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Election 2017: County Candidates Offer Views on Taxes, Marijuana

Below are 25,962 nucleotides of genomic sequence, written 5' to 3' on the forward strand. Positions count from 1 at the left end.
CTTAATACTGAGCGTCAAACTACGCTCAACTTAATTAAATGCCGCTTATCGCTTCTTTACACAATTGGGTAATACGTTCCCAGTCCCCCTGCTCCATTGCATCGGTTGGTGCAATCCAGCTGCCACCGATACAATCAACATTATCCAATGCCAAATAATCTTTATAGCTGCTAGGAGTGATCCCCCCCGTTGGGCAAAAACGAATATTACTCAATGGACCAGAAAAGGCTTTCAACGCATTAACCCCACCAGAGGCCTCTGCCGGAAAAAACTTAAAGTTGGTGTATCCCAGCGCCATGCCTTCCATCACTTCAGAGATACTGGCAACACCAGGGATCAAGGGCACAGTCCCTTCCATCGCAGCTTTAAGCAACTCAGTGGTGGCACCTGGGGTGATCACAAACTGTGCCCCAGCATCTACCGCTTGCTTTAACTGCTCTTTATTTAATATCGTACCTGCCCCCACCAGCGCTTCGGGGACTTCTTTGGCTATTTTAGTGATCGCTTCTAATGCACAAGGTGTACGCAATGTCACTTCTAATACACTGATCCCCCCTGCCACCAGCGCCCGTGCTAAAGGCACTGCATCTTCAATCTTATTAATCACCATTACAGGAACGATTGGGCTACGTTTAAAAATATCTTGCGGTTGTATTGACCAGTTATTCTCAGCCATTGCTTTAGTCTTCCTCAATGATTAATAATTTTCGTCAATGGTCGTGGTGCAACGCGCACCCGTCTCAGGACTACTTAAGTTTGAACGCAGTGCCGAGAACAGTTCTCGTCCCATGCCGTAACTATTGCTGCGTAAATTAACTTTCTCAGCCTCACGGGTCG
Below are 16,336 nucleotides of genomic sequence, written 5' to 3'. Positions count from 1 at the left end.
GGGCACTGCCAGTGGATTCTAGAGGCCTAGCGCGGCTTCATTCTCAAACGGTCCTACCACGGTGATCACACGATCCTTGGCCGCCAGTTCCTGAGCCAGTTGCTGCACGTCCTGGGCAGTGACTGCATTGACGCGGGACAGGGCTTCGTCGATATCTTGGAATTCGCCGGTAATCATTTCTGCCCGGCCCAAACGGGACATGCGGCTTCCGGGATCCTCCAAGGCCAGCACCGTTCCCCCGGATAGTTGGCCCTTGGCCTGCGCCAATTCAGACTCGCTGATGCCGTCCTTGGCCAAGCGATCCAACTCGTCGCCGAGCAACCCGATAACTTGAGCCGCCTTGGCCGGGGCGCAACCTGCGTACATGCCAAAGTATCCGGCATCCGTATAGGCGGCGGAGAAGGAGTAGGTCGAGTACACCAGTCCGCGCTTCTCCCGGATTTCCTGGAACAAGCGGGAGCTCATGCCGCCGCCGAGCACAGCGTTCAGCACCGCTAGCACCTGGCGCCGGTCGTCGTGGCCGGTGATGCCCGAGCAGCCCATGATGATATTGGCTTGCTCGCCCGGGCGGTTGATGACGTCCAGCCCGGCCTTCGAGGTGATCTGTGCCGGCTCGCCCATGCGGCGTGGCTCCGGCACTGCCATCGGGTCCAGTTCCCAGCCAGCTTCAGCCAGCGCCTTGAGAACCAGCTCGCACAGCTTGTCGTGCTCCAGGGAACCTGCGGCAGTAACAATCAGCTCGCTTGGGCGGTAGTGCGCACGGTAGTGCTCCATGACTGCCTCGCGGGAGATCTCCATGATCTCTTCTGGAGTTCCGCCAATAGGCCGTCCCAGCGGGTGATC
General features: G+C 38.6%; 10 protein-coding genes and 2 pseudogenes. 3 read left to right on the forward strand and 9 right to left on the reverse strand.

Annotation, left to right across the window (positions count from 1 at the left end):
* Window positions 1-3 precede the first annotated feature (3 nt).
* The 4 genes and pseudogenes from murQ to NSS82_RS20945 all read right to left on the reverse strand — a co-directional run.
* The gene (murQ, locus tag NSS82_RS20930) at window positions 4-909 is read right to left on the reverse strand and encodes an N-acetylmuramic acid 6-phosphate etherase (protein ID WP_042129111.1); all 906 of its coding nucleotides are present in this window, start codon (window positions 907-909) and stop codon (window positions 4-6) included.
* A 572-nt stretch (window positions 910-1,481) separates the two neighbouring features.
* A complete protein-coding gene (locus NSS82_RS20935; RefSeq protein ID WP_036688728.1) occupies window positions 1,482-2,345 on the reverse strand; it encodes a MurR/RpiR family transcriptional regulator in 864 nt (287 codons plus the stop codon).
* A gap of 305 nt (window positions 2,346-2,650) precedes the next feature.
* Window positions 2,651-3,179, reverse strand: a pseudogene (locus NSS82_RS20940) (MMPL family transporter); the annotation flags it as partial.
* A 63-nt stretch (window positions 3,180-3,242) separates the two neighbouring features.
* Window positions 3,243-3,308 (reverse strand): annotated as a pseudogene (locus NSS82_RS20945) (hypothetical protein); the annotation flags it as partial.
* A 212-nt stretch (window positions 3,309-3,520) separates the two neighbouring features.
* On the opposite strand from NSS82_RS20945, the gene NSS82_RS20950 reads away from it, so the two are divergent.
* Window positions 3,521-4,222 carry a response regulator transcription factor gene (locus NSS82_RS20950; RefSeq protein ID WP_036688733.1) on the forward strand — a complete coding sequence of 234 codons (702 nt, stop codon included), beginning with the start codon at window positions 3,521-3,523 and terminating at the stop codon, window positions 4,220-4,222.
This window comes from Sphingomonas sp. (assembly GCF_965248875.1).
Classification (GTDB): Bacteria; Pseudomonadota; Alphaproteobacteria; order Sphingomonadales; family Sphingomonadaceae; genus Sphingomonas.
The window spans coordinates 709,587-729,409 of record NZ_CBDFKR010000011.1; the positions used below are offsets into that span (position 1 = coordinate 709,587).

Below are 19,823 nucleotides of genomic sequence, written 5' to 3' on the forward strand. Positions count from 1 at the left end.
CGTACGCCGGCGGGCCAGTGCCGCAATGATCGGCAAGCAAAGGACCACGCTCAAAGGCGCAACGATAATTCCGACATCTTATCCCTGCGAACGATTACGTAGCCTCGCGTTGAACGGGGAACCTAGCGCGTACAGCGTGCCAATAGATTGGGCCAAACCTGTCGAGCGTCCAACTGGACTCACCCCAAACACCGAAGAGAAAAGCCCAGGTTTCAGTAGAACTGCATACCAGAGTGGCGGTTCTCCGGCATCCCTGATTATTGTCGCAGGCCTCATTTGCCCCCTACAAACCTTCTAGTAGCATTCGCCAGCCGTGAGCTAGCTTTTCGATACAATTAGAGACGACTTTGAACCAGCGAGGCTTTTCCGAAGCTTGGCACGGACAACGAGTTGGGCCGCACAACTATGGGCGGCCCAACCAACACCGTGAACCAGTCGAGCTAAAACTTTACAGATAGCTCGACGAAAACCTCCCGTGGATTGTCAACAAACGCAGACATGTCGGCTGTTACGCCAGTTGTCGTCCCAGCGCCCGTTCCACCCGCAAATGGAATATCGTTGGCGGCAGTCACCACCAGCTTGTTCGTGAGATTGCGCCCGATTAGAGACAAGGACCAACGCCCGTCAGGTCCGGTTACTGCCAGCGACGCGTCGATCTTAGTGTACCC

first_imgBy Jay Cook |MANALAPAN – It’s not election season without a few surprises from those running for office and this year’s Monmouth County Board of Chosen Freeholders election is no different.The Democratic candidates say they are opposed to increasing taxes, even for open space acquisition, and the Republican candidates have voiced their support for medicinal marijuana programs.Democrats Brian Wilton, mayor of Lake Como, and running mate Margaret Donlon, M.D., from Ocean Township, amicably touched gloves with their Republican counterparts Patrick Impreveduto, deputy mayor of Holmdel, and Lillian G. Burry, the incumbent Freeholder director, on Oct. 24 at Monmouth County Library headquarters. The annual debate, sponsored by the Monmouth County League of Women Voters, hit upon a number of topics specific to county taxpayers.Tax IncreasesDebating tax increases is the norm for candidates in a New Jersey election. But this year there’s one slight difference – it’s the Republicans who want to increase taxes.In July, the all-Republican county government authorized a referendum question on this year’s ballot asking for an increase to the Open Space Trust Fund, a pool of taxpayer dollars used to supplement open space and farmland acquisitions. The Monmouth County Park System oversees 17,500 acres of land, and projects 20,000 acres will be needed as development increases.Currently, a Monmouth County resident with an average assessed home value of $457,893 pays $68.68 into the fund. That equates to 1.5 cents per $100 of equalized value. The trust fund collected nearly $17.4 million this year.Monmouth County Freeholder Director Lillian G. Burry.The proposed 83 percent increase would push the rate to 2.75 cents per $100 of equalized value. The annual impact to the same average county homeowner would nearly double to $125.91 annually.And Burry is pushing for the increase.“I have long been associated with conservation, open space, and I can tell you it’s our greatest asset here in Monmouth County,” she said.About 6.5 million visitors use county parks annually and Republicans say the number could grow with more development coming.“This land is disappearing,” Burry said, “and if we don’t act now, we won’t have that opportunity in a few years.”On the other side of the aisle, Democrats believe county residents are “taxed out,” saying Monmouth County suffers from the 11th-highest taxes in the country.“People are moving,” Donlon said. “I’m wondering if we’ve reached a tax limit here in Monmouth County.”Both Democrats suggested the county push to acquire state funding instead of asking more from residents.On the other hand, all four candidates praised the 2 percent cap on property tax and public employee salary increases signed into state law in 2010. The cap’s life expectancy sunsets on Dec. 31 and both the Republicans and Democrats want the state legislature to renew the program.Lake Como Mayor Brian Wilton“The cap was effective,” said Wilton, who noted it benefitted Lake Como, a borough with about 1,700 residents. “I believe there was a place for it. It helps keep the costs down.”Impreveduto doubled down, saying the state should also look at lowering mandatory fixed costs from electric and gas service.“Fortunately, we have this 2 percent cap to keep salaries in check,” he said. “Can you imagine if we didn’t have that and the fixed costs kept going up? What would happen to our residents, tax-wise?”Marijuana LegalizationThe future of marijuana usage in New Jersey will decidedly come down to who the next governor will be: Democratic candidate Philip Murphy or Lt. Gov. Kim Guadagno. Murphy has pledged to legalize marijuana in short order if elected and Guadagno has stated she is in favor of decriminalization and expanding medical marijuana programs.On the county level, elected officials have little say in how that decision would play out, but did offer their views.Wilton, a lawyer and prosecutor, said he is in favor of legalization. His experiences in courtrooms have affirmed that.“We have a difficult time prosecuting the offense of under 50 grams that are handled at the municipal court,” he said, adding that “we’re pulling officers off the road to make arrests for small amounts of marijuana.”Donlon said, as a physician, she is in favor of expanding medical marijuana and decriminalization. On the legalization front, she was a bit more hesitant, saying she would only support it if the state set “a legal age of anything above 26 years old and really look at the cost benefit analysis.”Republicans were more cautious about marijuana legalization, although both Burry and Impreveduto said they are in favor of medical marijuana programs.“You’ve heard about the opioid epidemic we’re having here in Monmouth County,” Burry said. “Why complicate things even more with marijuana made available to some of our young people?”Impreveduto referenced states around the country which have gone the route of legalization.“Look at Colorado,” he added. “Tell me how that’s working for them. Crime is up, homelessness is up, the state is becoming a disaster.”Sanctuary StatusTalk by President Donald Trump of stripping federal funding from areas exercising Sanctuary City, County and State status has reinvigorated the immigration conversation. In New Jersey, that’s no different.While no local towns have sanctuary status, candidates disagreed upon how Monmouth County is involved, as well as how immigration authorities do their job.Impreveduto said he is against a Sanctuary County and State, and said he supported and U.S. Immigration and Customs Enforcement (ICE) agreements with the Monmouth County Sheriff’s Office.Holmdel Deputy Mayor Patrick ImprevedutoBut Impreveduto, with a career background in education, said he’s in favor of the federal program Deferred Action for Childhood Arrivals (DACA).“DACA is different,” he said, “and I would look to support our children.”Burry said allowing sanctuary status “flies in the face of our laws and the need to respect our law enforcement people.”Democrats Donlon and Wilton believe law enforcement should stay out of homes and refrain from any mass-deportation activity.Donlon said police “should focus on what their job is and focus on criminals, no matter where they came from and no matter their immigration status.”“I don’t want to further politicize the issue, but I want to focus on the important thing, which is how we want to protect and keep our communities safe,” she added.Margaret Donlon, Ocean TownshipIn AgreementWhile in contrast on a number of issues, candidates from both parties did find common ground on work currently underway in the county. Each nominee praised the progress at the Fort Monmouth site redevelopment, through the Fort Monmouth Economic Revitalization Authority (FMERA).Burry, who sits on the FMERA board, said since the fort was ordered closed in 2005, 3,000 new jobs have been created on the former base’s grounds. Housing developments, schools, businesses and veterans facilities are some of the new activity underway“I think it’s something, in the end, we can be very proud of as to how it will evolve,” said Burry.Wilton said although a second Amazon headquarters might not be heading to Fort Monmouth, he still would like to see FMERA push for smaller, up-and-coming companies to find space at Fort Monmouth. He said the area “has the potential to be a jewel for us.”Candidates from both parties also stressed the importance of using shared services within the county. Impreveduto said Holmdel just finished its largest road improvement project thanks to working with county officials on fixing tens of roads. As mayor, Wilton said he was able to outsource Lake Como’s police service to Belmar in an effort to cut costs.This article was first published in the Oct. 26-Nov. 2, 2017 print edition of the Two River Times.last_img read more